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- Henry W. Davis, Anna Bramanti-Gregor, Jin Wang
- ISMIS
- 1988

- Stephen V. Chenoweth, Henry W. Davis
- IJCAI
- 1991

In high-performance A* searching to solve satisfici n g prob lems, there is a c r i t i ca l need to design heur is t ics which cause low t ime-complex i ty . In order for humans or machines to do this effectively, there mus t be an unders tand ing of the domainindependent properties that such heurist ics have. We snow that , contrary to common belief,… (More)

- Timothy Humphrey, Anna Bramanti-Gregor, Henry W. Davis
- AI*IA
- 1995

- Henry W. Davis, Randy B. Pollack, Thomas Sudkamp
- AAAI
- 1984

Three admissible bidirectional search algorithms have been described in the literature: A Cartesian product approach due to Doran, Pohl's BHPA, and Champeaux and Sint's BHFFA2. This paper describes an algorithm, GP, which contains the latter two and others. New admissibility results are obtained. A first order analysis is made comparing the run times of… (More)

- Anna Bramanti-Gregor, Henry W. Davis
- IJCAI
- 1993

- Anna Bramanti-Gregor, Henry W. Davis
- IJCAI
- 1991

A method is presented that causes A* to return high quality solutions whi le solving a set of problems using a non-admissible heuristic. The heuristic gu id ing the search changes as new informat ion is learned dur ing the search, and it converges to an admissible heuristic wh ich 'contains the insight ' of the or ig ina l nonadmissible one. After a finite… (More)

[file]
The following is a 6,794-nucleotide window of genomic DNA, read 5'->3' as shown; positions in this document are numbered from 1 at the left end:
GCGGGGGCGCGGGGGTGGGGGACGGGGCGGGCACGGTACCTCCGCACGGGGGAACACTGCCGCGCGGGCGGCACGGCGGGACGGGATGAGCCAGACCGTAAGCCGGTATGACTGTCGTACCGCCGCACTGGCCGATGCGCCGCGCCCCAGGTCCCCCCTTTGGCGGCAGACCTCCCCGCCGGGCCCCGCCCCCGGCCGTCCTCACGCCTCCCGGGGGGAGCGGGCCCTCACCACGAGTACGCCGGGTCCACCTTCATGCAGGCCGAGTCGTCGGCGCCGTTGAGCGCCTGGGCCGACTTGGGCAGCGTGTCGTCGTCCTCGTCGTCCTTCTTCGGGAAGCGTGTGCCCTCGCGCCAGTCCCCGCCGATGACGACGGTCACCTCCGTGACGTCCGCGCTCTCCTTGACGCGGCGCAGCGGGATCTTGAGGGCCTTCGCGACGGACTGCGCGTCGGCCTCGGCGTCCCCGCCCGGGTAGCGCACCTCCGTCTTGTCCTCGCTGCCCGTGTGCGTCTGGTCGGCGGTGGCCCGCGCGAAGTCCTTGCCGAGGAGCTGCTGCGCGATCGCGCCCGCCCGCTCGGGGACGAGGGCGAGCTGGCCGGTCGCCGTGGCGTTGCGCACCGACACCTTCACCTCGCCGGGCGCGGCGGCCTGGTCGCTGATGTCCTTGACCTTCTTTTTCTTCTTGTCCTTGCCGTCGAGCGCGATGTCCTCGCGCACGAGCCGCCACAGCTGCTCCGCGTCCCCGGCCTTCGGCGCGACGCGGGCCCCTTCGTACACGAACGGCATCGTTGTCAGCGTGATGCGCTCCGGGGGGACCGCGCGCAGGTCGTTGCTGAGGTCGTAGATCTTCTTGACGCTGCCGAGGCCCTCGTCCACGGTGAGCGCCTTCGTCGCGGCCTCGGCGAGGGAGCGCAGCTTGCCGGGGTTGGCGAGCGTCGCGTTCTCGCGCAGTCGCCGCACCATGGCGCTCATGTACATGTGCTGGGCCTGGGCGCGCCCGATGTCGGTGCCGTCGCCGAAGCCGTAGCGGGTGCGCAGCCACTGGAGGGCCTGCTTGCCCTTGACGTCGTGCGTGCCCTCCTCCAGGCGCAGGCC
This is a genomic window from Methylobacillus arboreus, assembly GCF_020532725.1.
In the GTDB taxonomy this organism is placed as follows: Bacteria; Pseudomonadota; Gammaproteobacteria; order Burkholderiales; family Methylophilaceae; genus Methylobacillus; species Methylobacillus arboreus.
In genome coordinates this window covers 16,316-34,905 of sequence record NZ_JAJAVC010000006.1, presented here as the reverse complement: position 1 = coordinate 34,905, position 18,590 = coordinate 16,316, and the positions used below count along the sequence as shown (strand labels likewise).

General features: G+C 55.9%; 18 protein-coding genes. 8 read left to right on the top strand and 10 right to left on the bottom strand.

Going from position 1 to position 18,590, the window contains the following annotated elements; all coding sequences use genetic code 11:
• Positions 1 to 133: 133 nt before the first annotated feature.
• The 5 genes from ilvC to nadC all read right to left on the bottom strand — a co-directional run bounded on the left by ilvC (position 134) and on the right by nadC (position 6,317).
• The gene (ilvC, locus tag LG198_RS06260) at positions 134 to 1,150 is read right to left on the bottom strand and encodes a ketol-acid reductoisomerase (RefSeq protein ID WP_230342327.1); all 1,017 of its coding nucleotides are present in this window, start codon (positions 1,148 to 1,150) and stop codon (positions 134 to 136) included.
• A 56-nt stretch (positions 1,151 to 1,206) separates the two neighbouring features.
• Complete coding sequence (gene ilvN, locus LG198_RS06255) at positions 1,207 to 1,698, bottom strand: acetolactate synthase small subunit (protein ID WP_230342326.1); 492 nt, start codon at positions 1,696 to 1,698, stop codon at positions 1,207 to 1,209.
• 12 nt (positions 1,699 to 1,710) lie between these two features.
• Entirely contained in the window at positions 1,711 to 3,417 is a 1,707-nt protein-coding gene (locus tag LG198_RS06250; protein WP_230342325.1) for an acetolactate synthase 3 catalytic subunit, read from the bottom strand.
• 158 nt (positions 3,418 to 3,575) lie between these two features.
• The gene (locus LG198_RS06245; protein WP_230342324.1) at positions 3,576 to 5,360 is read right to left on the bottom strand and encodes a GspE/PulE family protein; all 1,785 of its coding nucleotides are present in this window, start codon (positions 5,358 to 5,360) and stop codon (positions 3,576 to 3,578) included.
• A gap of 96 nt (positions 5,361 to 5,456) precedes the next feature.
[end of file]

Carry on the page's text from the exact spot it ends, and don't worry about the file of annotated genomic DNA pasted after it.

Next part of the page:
- Henry W. Davis, Stephen V. Chenoweth
- Annals of Mathematics and Artificial Intelligence
- 1992

Two models of heuristics have been suggested in previous studies of A* tree-searching. The models are used to determine what mathematical properties heuristics must have if A* is to have polynomial, versus exponential, average asymptotic time complexity. In the EC model polynomial A* complexity is associated with logarithmic heuristic error. In the NC model… (More)

- Henry W. Davis
- J. ACM
- 1990

Pearl has shown that, in admissible A* tree-searching, the expected number of nodes expanded is bounded above and below by exponential functions of heuristic error. An additional assumption required for the validity of Pearl's argument is given. The assumption's significance and interpretation are discussed.

- Stephen V. Chenoweth, Henry W. Davis
- Annals of Mathematics and Artificial Intelligence
- 1992

Previous studies of A* tree-searching have modeled heuristics as random variables. The average number of nodes expanded is expressed asymptotically in terms of distance to goal. The conclusion reached is that A* complexity is an exponential function of heuristic error: Polynomial error implies exponential complexity and logarithmic accuracy is required for… (More)

- Anna Bramanti-Gregor, Henry W. Davis, F. G. Ganschow
- ECAI
- 1992